In all the patients, low back pain was associated with paraspinal spasm. The median VAS score at the time of admission was 8 (interquartile range [IQR]: 8.0-9.0). Radiculopathy was noted in four (33.3%) patients and one (8.3%) patient had draining frank pus from the wound. No patient showed fever (> 98.5°F). The median ESR at the time of admission was 67 (IQR: 46-79), CRP was 22 (IQR: 16.75-29), and the radiographs showed five (42%) patients with the affected level of L4-L5 and seven (58%) with L5-S1. Notable radiological findings were end-plate erosion and reduced disc space, and the patients showed deformity. Dynamic views were too painful and therefore were not undertaken. MRI showed the characteristic hypointense T1, hyperintense T2, and contrast-enhanced T1. The surgical procedures were hemilaminectomy in six (50%) patients, laminectomy in four (33%), and fenestration in two (17%). None of the patients showed any associated epidural abscess or neuro deficit. Four (33.3%) patients tested positive for bacteria following blood culture but none tested positive for Fungi. Of the four who tested positive, three (25%) showed Staphylococcus aureus (2 methicillin-susceptible S. aureus and one methicillin-resistant S. aureus) and one (8%) showed Pseudomonas aeruginosa. None of them had a mixed flora infection. Ten (83%) patients received conservative treatment and two (17%) were operated for posterior surgical stabilization along with debridement, with the indications being kyphosis in one and a discharging wound in the other. Both these patients were operated upon immediately after admission. None of the 10 patients being managed conservatively had failure to response requiring surgical treatment. The serial ESR and CRP returned to their baseline values by 3 weeks in nine (75%) patients but showed a downward trend in three (25%) and did not return to the baseline values: Of these three, two received extended IV antibiotics for 2 weeks and one for 3 weeks until these acute-phase reactants had normalized. Furthermore, the responder nine (75%) patients were given oral antibiotics for 3 weeks and the three late responders (25%) for 6 weeks. Thus, the total duration of the antibiotic treatment was 6 to 12 weeks with a mean of 7.3 weeks. Of the two patients who had been operated upon for posterior surgical stabilization along with debridement, one showed P. aeruginosa infection from the discharging pus and from the fluid deep in the wound, although the patient had tested negative initially on blood culture. The other patient showed no growth—neither pyogenic nor fungal and nor tubercular. In 5 (42%) of the 12 patients, we were able to isolate the offending germs. In all the patients, who had been mobilized with braces by 1 to 2 weeks as tolerable, VAS scores fell (Fig. 1) but were dramatically so in the two (17%) patients who had been operated upon. The mean follow-up duration was 15.2 months and ranged from 12 to 18 months. Four (33.3%) patients (two who had been operated upon and two who had been under conservative management) attained fusion and the rest showed reformation and sclerosis of the end plate although with a reduction in joint space. When subjected to the MacNab outcome assessment at the final follow-up, four (33%) patients rated their experience as excellent, six (50%) as good, and two (17%) as fair. On the whole, two (17%) patients had to change the nature of their work. Figures 2 3 4 5 show the imaging profiles of some of the patients.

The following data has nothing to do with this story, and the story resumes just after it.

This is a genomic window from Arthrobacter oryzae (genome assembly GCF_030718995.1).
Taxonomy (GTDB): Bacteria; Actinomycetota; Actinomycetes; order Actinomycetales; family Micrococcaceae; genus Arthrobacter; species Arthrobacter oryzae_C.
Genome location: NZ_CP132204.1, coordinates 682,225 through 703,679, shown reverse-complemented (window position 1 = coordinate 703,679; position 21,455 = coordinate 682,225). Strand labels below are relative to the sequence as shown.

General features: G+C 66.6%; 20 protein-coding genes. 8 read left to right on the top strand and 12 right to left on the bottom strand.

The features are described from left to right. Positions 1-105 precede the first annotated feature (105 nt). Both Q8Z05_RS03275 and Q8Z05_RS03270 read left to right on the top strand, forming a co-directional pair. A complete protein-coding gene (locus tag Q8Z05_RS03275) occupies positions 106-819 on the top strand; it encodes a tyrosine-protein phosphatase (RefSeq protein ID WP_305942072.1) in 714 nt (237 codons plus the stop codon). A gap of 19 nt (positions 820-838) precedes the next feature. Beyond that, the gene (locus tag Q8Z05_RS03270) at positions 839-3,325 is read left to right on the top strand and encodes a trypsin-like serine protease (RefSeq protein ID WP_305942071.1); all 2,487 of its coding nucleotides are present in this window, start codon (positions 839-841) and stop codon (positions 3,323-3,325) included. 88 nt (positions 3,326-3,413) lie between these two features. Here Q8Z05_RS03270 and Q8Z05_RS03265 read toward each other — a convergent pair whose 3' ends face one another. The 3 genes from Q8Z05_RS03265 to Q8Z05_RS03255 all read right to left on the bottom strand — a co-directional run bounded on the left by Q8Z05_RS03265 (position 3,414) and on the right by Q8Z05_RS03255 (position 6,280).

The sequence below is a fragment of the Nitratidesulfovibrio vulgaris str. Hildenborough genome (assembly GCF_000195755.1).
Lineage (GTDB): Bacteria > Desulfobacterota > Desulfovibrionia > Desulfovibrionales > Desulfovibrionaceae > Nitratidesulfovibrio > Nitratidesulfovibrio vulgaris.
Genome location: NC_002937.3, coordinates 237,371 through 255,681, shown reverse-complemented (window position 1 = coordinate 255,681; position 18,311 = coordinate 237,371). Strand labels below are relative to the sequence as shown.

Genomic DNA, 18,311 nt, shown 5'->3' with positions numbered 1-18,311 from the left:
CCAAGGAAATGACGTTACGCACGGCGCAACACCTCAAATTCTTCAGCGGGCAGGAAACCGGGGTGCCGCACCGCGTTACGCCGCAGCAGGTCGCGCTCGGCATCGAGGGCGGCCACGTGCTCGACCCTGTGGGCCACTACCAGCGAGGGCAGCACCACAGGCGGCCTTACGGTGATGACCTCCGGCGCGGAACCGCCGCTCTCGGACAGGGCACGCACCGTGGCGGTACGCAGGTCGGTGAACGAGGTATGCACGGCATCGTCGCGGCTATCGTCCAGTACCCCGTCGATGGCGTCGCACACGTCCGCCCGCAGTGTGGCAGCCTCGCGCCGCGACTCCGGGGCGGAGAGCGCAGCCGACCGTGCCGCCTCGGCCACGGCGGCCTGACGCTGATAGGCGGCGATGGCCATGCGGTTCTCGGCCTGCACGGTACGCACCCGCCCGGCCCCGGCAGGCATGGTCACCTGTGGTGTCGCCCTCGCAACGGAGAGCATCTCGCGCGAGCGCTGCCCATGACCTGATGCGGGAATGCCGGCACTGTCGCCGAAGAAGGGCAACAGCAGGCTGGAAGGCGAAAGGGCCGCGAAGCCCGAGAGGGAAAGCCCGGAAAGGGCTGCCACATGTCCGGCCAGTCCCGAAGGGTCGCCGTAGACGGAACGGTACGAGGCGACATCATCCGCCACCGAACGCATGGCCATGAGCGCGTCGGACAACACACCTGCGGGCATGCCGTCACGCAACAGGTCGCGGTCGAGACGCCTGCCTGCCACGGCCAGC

Fig. 1 Visual analog scale score of 12 patients. Arrow shows the dramatic improvement in two patients who were operated upon.